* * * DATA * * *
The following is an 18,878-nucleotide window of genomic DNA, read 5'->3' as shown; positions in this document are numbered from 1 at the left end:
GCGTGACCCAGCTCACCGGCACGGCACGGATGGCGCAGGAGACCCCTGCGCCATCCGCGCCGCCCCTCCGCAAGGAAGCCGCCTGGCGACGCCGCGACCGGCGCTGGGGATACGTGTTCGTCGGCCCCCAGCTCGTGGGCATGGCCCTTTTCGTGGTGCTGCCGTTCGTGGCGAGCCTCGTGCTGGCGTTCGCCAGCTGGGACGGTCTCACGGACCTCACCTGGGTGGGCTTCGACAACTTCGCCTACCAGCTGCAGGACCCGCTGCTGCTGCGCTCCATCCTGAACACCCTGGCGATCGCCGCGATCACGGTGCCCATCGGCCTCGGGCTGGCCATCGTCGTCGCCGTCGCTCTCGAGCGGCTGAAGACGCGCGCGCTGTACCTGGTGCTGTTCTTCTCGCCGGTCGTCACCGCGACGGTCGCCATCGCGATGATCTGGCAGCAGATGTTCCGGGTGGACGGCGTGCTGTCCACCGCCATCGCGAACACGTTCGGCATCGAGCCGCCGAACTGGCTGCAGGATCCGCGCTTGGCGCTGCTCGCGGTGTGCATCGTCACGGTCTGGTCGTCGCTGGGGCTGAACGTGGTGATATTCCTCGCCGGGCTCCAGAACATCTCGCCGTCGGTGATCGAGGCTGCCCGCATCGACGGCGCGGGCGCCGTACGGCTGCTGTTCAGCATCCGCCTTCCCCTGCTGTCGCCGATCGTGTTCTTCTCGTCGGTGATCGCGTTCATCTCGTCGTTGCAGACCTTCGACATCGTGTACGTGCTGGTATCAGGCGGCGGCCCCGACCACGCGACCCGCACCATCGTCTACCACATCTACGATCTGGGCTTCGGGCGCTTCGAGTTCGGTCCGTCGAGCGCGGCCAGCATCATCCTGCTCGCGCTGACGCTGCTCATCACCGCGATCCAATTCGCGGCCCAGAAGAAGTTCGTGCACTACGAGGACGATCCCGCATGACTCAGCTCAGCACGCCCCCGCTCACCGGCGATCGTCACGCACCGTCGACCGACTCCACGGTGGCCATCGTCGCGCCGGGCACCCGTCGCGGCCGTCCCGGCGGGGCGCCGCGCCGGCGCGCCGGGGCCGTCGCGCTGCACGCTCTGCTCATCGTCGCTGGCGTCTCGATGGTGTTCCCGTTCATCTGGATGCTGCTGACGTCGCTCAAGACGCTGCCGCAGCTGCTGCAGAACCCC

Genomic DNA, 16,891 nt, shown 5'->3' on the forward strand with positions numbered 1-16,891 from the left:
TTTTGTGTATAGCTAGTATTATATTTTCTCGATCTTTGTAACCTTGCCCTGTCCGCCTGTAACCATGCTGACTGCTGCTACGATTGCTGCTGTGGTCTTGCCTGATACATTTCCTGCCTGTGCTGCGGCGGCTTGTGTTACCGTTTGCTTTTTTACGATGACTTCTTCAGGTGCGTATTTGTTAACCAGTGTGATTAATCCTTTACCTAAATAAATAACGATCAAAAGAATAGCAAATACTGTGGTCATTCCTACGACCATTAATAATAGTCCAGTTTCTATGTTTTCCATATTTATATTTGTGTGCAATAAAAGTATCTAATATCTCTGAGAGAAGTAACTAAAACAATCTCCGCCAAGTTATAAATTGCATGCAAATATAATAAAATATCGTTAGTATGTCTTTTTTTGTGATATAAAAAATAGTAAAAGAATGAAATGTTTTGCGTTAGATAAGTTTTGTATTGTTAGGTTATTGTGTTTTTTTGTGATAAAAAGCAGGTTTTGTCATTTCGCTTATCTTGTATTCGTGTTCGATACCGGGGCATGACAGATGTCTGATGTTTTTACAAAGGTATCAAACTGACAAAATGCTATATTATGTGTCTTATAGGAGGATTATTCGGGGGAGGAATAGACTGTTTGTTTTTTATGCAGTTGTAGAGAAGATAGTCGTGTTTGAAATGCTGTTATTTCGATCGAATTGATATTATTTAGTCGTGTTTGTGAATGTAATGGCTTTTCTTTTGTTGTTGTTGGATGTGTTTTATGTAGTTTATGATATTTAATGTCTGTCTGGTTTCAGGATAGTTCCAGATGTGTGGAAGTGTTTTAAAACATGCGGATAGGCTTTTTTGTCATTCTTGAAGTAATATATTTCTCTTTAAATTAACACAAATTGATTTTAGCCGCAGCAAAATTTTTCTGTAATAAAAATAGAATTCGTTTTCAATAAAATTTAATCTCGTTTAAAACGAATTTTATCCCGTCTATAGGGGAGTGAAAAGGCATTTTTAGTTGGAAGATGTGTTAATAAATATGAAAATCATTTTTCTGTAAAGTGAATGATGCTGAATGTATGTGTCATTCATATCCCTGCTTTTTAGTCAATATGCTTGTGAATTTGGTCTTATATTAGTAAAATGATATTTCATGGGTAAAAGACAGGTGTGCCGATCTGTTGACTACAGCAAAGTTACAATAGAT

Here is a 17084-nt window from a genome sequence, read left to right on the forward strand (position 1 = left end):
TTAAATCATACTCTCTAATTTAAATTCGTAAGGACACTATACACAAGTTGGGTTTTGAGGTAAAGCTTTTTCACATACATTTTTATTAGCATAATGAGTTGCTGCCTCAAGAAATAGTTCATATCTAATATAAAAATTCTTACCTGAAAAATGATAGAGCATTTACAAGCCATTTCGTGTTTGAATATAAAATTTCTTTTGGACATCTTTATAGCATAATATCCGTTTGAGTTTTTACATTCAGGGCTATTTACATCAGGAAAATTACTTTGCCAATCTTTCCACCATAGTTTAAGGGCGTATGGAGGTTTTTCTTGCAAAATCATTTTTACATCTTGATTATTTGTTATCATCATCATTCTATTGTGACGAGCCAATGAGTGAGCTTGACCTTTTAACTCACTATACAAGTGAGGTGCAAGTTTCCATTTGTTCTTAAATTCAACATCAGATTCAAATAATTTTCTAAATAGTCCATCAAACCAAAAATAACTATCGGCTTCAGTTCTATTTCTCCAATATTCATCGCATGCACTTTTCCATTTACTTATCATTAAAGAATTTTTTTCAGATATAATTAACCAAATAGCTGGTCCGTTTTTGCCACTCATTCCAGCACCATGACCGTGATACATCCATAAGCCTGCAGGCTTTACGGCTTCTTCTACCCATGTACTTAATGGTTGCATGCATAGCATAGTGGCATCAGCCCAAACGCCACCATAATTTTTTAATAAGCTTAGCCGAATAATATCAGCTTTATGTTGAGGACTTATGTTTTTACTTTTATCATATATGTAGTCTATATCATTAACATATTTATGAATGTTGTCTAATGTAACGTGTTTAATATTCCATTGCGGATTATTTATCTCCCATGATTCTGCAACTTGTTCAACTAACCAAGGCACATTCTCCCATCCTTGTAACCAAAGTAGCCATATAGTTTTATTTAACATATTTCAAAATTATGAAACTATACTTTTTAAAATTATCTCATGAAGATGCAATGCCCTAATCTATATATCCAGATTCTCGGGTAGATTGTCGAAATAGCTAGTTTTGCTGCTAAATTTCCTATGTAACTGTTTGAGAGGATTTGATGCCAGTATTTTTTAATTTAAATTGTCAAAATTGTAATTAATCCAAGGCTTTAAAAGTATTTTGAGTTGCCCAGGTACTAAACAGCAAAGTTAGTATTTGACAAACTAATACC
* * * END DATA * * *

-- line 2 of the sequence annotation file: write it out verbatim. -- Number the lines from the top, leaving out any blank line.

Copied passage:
GCGTGACCCAGCTCACCGGCACGGCACGGATGGCGCAGGAGACCCCTGCGCCATCCGCGCCGCCCCTCCGCAAGGAAGCCGCCTGGCGACGCCGCGACCGGCGCTGGGGATACGTGTTCGTCGGCCCCCAGCTCGTGGGCATGGCCCTTTTCGTGGTGCTGCCGTTCGTGGCGAGCCTCGTGCTGGCGTTCGCCAGCTGGGACGGTCTCACGGACCTCACCTGGGTGGGCTTCGACAACTTCGCCTACCAGCTGCAGGACCCGCTGCTGCTGCGCTCCATCCTGAACACCCTGGCGATCGCCGCGATCACGGTGCCCATCGGCCTCGGGCTGGCCATCGTCGTCGCCGTCGCTCTCGAGCGGCTGAAGACGCGCGCGCTGTACCTGGTGCTGTTCTTCTCGCCGGTCGTCACCGCGACGGTCGCCATCGCGATGATCTGGCAGCAGATGTTCCGGGTGGACGGCGTGCTGTCCACCGCCATCGCGAACACGTTCGGCATCGAGCCGCCGAACTGGCTGCAGGATCCGCGCTTGGCGCTGCTCGCGGTGTGCATCGTCACGGTCTGGTCGTCGCTGGGGCTGAACGTGGTGATATTCCTCGCCGGGCTCCAGAACATCTCGCCGTCGGTGATCGAGGCTGCCCGCATCGACGGCGCGGGCGCCGTACGGCTGCTGTTCAGCATCCGCCTTCCCCTGCTGTCGCCGATCGTGTTCTTCTCGTCGGTGATCGCGTTCATCTCGTCGTTGCAGACCTTCGACATCGTGTACGTGCTGGTATCAGGCGGCGGCCCCGACCACGCGACCCGCACCATCGTCTACCACATCTACGATCTGGGCTTCGGGCGCTTCGAGTTCGGTCCGTCGAGCGCGGCCAGCATCATCCTGCTCGCGCTGACGCTGCTCATCACCGCGATCCAATTCGCGGCCCAGAAGAAGTTCGTGCACTACGAGGACGATCCCGCATGACTCAGCTCAGCACGCCCCCGCTCACCGGCGATCGTCACGCACCGTCGACCGACTCCACGGTGGCCATCGTCGCGCCGGGCACCCGTCGCGGCCGTCCCGGCGGGGCGCCGCGCCGGCGCGCCGGGGCCGTCGCGCTGCACGCTCTGCTCATCGTCGCTGGCGTCTCGATGGTGTTCCCGTTCATCTGGATGCTGCTGACGTCGCTCAAGACGCTGCCGCAGCTGCTGCAGAACCCC